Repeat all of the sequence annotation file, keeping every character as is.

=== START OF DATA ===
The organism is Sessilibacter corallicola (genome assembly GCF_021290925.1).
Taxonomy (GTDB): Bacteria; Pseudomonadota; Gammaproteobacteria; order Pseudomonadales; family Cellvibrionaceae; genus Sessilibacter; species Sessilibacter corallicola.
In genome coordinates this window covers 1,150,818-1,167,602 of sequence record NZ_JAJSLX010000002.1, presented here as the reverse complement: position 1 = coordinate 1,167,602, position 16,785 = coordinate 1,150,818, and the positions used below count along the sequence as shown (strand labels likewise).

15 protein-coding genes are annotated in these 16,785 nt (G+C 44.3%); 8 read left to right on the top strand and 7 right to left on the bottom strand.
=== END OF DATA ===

The organism is Sessilibacter corallicola (genome assembly GCF_021290925.1).
Taxonomy (GTDB): Bacteria; Pseudomonadota; Gammaproteobacteria; order Pseudomonadales; family Cellvibrionaceae; genus Sessilibacter; species Sessilibacter corallicola.
In genome coordinates this window covers 1,150,818-1,167,602 of sequence record NZ_JAJSLX010000002.1, presented here as the reverse complement: position 1 = coordinate 1,167,602, position 16,785 = coordinate 1,150,818, and the positions used below count along the sequence as shown (strand labels likewise).

15 protein-coding genes are annotated in these 16,785 nt (G+C 44.3%); 8 read left to right on the top strand and 7 right to left on the bottom strand.